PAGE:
Cockroaches. Inadequate personal protective equipment. Our parents, our grandparents, our siblings, our friends, forced to sit and live in soiled clothing for hours, Care staff underpaid, overworked and labouring under the most stressful of circumstances.
The reports out last week that confirmed suspicions regarding the conditions in long-term care facilities in Quebec and here in Ontario have been saddening, sickening and down-right shameful. Our society, our communities will, undoubtedly, face a number of varying reckonings on the other side of COVID-19. At the top of that list should be the situation in our long term care facilities.
There are good LTCHs. There are good LTCHs locally, in the Quinte region. My grandmother spent the final eight years of her life in one and for the most part my family have glowing things to say about the care and treatment she received while in care. Every time I went to see her, I left the building with a new appreciation and respect for the staff and what their day-to-day consists of.
So let’s start there, with the front-line staff who all too often take the brunt of the blame when things go poorly. Think about doing their job on the best day, let alone during a global pandemic. These front-line workers are the glue of our communities. They volunteer to coach your kid’s soccer team. They’re your neighbour. They’re on your softball team. So why are we okay with them being so overworked and underpaid? Why do so many of them have to work at multiple facilities just to make ends meet?
The root, systemic problems that plague the industry are underfunding and lack of oversight.
Now let’s talk about the political will to address these concerns. Why are we even considering political platforms that threaten to cut funding to our healthcare system and jeopardize the well-being of front-line staff and patients? Signs that show support for them are wonderful, but when the time comes to actually support these people, put your vote where your lawn signs or hashtags are.
Beyond the surface, the state of the industry is a microcosm of deeper inequality concerns. The data is there for everyone via a simple Google search. Studies show LTCHs are largely serviced by women, mostly populated by women, and staffed on the front lines by workers coming from marginalized communities. We have an opportunity here to empower them by providing them with much better training and development and putting them in positions to flourish. These are human beings we are entrusting to care for other human beings. They matter, their concerns matter and they need to be heard and they need to be provided the tools and bandwidth to excel at their jobs, not simply struggle to tread water. A more empowered employee is also a more empowered community member, so the payoff is well worth the investment.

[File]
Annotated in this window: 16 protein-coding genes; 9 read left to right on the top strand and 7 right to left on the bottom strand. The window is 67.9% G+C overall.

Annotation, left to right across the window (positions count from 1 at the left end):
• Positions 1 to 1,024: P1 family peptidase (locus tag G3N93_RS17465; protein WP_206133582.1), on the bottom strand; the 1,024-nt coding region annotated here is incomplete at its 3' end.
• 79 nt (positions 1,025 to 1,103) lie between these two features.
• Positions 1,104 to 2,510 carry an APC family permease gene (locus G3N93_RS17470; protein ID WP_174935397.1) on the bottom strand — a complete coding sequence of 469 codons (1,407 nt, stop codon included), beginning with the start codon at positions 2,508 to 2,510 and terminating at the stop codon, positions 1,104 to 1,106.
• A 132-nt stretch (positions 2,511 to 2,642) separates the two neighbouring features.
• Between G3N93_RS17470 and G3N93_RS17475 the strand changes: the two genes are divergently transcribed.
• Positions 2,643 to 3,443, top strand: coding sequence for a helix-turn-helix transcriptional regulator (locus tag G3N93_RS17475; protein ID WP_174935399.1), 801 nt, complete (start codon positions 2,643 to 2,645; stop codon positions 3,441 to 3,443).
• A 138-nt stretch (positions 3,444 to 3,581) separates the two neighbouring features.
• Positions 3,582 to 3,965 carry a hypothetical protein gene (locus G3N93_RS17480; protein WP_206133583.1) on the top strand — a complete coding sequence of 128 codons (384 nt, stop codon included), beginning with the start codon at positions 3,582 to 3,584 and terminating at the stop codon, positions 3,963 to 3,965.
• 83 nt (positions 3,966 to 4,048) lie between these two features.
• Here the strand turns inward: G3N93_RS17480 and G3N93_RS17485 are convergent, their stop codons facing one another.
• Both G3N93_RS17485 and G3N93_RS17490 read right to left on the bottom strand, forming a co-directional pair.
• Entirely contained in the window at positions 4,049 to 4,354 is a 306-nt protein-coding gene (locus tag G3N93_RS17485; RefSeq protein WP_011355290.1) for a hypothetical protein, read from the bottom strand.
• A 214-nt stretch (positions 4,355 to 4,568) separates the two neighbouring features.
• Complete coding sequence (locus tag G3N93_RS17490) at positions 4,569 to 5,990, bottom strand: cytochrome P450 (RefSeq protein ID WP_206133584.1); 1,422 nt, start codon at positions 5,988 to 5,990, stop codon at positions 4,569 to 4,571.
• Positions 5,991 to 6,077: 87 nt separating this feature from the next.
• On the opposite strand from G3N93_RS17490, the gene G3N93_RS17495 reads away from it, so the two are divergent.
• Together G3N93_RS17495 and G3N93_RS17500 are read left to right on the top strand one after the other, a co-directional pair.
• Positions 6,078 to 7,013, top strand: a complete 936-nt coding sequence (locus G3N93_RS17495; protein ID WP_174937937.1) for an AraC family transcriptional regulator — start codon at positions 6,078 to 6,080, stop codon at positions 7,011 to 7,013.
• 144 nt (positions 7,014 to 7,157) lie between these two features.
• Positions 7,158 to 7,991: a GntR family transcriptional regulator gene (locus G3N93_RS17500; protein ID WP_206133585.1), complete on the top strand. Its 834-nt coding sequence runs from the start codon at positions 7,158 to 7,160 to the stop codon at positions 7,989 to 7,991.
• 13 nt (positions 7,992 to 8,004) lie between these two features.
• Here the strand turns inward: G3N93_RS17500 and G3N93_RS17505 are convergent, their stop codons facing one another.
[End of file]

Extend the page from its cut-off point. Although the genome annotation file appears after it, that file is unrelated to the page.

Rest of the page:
If we can’t rise to this challenge, then what are our other options? Perhaps we could take a page out of a number of other culture’s playbooks and begin caring for the elderly in our own homes. Long term care facilities are harder to find outside of North America, the expectation being that you will take in and take care of your elderly family members when the time comes. However, history has shown that this is not our preference, so surely the focus needs to be on drastically improving the system we have now.
At the core, these reports are a human rights concern. LTCHs fall under provincial governance, a handy out for any encumbered Premier who needs to pass the buck and blame the feds for a lack of funding from Ottawa but with the amount of outrage the reports have generated, none of that matters. This can’t be a partisan political issue, it just can’t be. More people will die while back benchers bicker.
So here we are again, Canada. Do we really care? Or are we just going to talk in platitudes over and over again like we’ve done so far with Reconciliation? Are we going to demand change? Are we going to demand that our seniors, the people who built the communities we live in today, are treated with dignity in these facilities moving forward? That they’re treated like people and not cattle? The time for government-speak is over. If you have a loved one in a care home and are concerned for their well-being, what is your appetite for watching another man in a suit utter the words “provincial jurisdiction”?
It’s time to roll up our sleeves and fix our LTCHs with a similar deployment of agility and urgency to how we reacted to COVID-19 in the first place. The problems are in plain view: lacks in funding, oversight and accountability. All sides – governments, unions, facilities management – need to take a long, hard look in the mirror to see if there is a will to turn platitudes into policies.